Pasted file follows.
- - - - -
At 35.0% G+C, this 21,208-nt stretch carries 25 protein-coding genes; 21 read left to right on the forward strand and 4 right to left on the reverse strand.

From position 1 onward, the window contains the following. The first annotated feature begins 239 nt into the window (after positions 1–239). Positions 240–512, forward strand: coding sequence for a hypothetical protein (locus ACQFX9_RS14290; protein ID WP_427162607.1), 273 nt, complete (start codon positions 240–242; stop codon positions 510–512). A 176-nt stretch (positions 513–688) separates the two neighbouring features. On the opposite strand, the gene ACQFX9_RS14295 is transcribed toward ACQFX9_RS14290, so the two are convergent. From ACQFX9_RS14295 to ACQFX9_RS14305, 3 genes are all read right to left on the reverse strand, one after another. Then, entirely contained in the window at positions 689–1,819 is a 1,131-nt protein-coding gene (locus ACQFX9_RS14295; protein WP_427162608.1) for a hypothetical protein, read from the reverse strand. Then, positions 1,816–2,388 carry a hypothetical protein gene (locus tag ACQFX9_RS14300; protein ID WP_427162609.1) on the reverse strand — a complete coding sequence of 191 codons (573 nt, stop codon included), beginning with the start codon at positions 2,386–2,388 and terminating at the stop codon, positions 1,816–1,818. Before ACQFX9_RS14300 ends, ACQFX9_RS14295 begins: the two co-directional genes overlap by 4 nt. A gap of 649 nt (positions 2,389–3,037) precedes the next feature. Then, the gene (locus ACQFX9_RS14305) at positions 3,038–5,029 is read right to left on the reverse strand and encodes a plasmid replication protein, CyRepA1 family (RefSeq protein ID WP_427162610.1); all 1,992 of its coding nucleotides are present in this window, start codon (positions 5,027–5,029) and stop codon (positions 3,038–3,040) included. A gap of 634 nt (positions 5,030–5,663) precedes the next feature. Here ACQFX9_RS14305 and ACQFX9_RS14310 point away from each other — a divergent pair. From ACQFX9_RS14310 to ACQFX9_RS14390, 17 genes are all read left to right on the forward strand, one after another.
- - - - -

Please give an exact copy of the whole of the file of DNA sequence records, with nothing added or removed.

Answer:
At 35.0% G+C, this 21,208-nt stretch carries 25 protein-coding genes; 21 read left to right on the forward strand and 4 right to left on the reverse strand.

From position 1 onward, the window contains the following. The first annotated feature begins 239 nt into the window (after positions 1–239). Positions 240–512, forward strand: coding sequence for a hypothetical protein (locus ACQFX9_RS14290; protein ID WP_427162607.1), 273 nt, complete (start codon positions 240–242; stop codon positions 510–512). A 176-nt stretch (positions 513–688) separates the two neighbouring features. On the opposite strand, the gene ACQFX9_RS14295 is transcribed toward ACQFX9_RS14290, so the two are convergent. From ACQFX9_RS14295 to ACQFX9_RS14305, 3 genes are all read right to left on the reverse strand, one after another. Then, entirely contained in the window at positions 689–1,819 is a 1,131-nt protein-coding gene (locus ACQFX9_RS14295; protein WP_427162608.1) for a hypothetical protein, read from the reverse strand. Then, positions 1,816–2,388 carry a hypothetical protein gene (locus tag ACQFX9_RS14300; protein ID WP_427162609.1) on the reverse strand — a complete coding sequence of 191 codons (573 nt, stop codon included), beginning with the start codon at positions 2,386–2,388 and terminating at the stop codon, positions 1,816–1,818. Before ACQFX9_RS14300 ends, ACQFX9_RS14295 begins: the two co-directional genes overlap by 4 nt. A gap of 649 nt (positions 2,389–3,037) precedes the next feature. Then, the gene (locus ACQFX9_RS14305) at positions 3,038–5,029 is read right to left on the reverse strand and encodes a plasmid replication protein, CyRepA1 family (RefSeq protein ID WP_427162610.1); all 1,992 of its coding nucleotides are present in this window, start codon (positions 5,027–5,029) and stop codon (positions 3,038–3,040) included. A gap of 634 nt (positions 5,030–5,663) precedes the next feature. Here ACQFX9_RS14305 and ACQFX9_RS14310 point away from each other — a divergent pair. From ACQFX9_RS14310 to ACQFX9_RS14390, 17 genes are all read left to right on the forward strand, one after another.